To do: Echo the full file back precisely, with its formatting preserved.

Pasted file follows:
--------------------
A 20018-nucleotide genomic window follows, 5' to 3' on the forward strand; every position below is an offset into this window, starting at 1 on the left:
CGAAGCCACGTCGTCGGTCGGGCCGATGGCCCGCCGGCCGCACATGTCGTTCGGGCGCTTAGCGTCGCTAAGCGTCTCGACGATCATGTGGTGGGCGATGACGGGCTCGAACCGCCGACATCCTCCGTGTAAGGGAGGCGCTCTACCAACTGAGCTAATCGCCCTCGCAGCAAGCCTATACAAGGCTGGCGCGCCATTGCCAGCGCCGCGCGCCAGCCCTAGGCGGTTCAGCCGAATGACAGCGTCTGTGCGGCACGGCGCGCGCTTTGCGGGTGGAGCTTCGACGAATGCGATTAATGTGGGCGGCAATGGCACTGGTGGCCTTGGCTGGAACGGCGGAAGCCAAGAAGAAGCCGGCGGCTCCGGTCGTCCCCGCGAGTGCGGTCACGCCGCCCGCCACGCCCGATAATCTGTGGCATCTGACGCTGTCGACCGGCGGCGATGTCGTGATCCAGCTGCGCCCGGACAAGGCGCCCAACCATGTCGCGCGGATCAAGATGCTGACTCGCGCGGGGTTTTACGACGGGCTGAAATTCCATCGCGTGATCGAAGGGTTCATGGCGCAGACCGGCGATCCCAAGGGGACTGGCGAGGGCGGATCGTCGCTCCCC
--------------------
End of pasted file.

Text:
A 20018-nucleotide genomic window follows, 5' to 3' on the forward strand; every position below is an offset into this window, starting at 1 on the left:
CGAAGCCACGTCGTCGGTCGGGCCGATGGCCCGCCGGCCGCACATGTCGTTCGGGCGCTTAGCGTCGCTAAGCGTCTCGACGATCATGTGGTGGGCGATGACGGGCTCGAACCGCCGACATCCTCCGTGTAAGGGAGGCGCTCTACCAACTGAGCTAATCGCCCTCGCAGCAAGCCTATACAAGGCTGGCGCGCCATTGCCAGCGCCGCGCGCCAGCCCTAGGCGGTTCAGCCGAATGACAGCGTCTGTGCGGCACGGCGCGCGCTTTGCGGGTGGAGCTTCGACGAATGCGATTAATGTGGGCGGCAATGGCACTGGTGGCCTTGGCTGGAACGGCGGAAGCCAAGAAGAAGCCGGCGGCTCCGGTCGTCCCCGCGAGTGCGGTCACGCCGCCCGCCACGCCCGATAATCTGTGGCATCTGACGCTGTCGACCGGCGGCGATGTCGTGATCCAGCTGCGCCCGGACAAGGCGCCCAACCATGTCGCGCGGATCAAGATGCTGACTCGCGCGGGGTTTTACGACGGGCTGAAATTCCATCGCGTGATCGAAGGGTTCATGGCGCAGACCGGCGATCCCAAGGGGACTGGCGAGGGCGGATCGTCGCTCCCC